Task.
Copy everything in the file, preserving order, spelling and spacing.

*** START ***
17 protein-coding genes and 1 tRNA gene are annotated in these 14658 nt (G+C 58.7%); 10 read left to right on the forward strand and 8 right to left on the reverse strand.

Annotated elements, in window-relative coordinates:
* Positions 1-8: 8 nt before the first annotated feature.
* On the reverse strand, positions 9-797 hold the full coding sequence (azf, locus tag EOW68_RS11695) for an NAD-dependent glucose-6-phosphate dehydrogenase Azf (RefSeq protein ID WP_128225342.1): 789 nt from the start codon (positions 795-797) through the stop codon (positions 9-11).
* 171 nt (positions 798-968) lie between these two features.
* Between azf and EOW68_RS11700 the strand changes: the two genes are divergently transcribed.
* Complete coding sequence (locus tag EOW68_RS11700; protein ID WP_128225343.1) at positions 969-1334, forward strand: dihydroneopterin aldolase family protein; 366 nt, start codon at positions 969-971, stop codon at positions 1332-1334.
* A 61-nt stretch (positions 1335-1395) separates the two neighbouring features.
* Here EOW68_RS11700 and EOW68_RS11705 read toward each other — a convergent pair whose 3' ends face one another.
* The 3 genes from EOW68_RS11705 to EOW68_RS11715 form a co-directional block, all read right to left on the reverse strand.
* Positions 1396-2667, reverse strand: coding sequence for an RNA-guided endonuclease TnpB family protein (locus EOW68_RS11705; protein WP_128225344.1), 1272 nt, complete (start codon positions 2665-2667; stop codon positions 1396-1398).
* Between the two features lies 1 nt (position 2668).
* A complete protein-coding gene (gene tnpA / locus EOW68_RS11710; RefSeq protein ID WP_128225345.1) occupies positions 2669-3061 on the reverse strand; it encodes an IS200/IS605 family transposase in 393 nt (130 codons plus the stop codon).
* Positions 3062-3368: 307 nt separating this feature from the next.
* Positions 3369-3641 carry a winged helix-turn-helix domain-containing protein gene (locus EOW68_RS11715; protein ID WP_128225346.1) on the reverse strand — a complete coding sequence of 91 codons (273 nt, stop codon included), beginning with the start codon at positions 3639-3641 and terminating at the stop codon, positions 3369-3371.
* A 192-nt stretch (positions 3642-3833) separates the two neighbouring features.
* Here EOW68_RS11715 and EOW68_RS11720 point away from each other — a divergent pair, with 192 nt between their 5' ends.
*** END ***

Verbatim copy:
17 protein-coding genes and 1 tRNA gene are annotated in these 14658 nt (G+C 58.7%); 10 read left to right on the forward strand and 8 right to left on the reverse strand.

Annotated elements, in window-relative coordinates:
* Positions 1-8: 8 nt before the first annotated feature.
* On the reverse strand, positions 9-797 hold the full coding sequence (azf, locus tag EOW68_RS11695) for an NAD-dependent glucose-6-phosphate dehydrogenase Azf (RefSeq protein ID WP_128225342.1): 789 nt from the start codon (positions 795-797) through the stop codon (positions 9-11).
* 171 nt (positions 798-968) lie between these two features.
* Between azf and EOW68_RS11700 the strand changes: the two genes are divergently transcribed.
* Complete coding sequence (locus tag EOW68_RS11700; protein ID WP_128225343.1) at positions 969-1334, forward strand: dihydroneopterin aldolase family protein; 366 nt, start codon at positions 969-971, stop codon at positions 1332-1334.
* A 61-nt stretch (positions 1335-1395) separates the two neighbouring features.
* Here EOW68_RS11700 and EOW68_RS11705 read toward each other — a convergent pair whose 3' ends face one another.
* The 3 genes from EOW68_RS11705 to EOW68_RS11715 form a co-directional block, all read right to left on the reverse strand.
* Positions 1396-2667, reverse strand: coding sequence for an RNA-guided endonuclease TnpB family protein (locus EOW68_RS11705; protein WP_128225344.1), 1272 nt, complete (start codon positions 2665-2667; stop codon positions 1396-1398).
* Between the two features lies 1 nt (position 2668).
* A complete protein-coding gene (gene tnpA / locus EOW68_RS11710; RefSeq protein ID WP_128225345.1) occupies positions 2669-3061 on the reverse strand; it encodes an IS200/IS605 family transposase in 393 nt (130 codons plus the stop codon).
* Positions 3062-3368: 307 nt separating this feature from the next.
* Positions 3369-3641 carry a winged helix-turn-helix domain-containing protein gene (locus EOW68_RS11715; protein ID WP_128225346.1) on the reverse strand — a complete coding sequence of 91 codons (273 nt, stop codon included), beginning with the start codon at positions 3639-3641 and terminating at the stop codon, positions 3369-3371.
* A 192-nt stretch (positions 3642-3833) separates the two neighbouring features.
* Here EOW68_RS11715 and EOW68_RS11720 point away from each other — a divergent pair, with 192 nt between their 5' ends.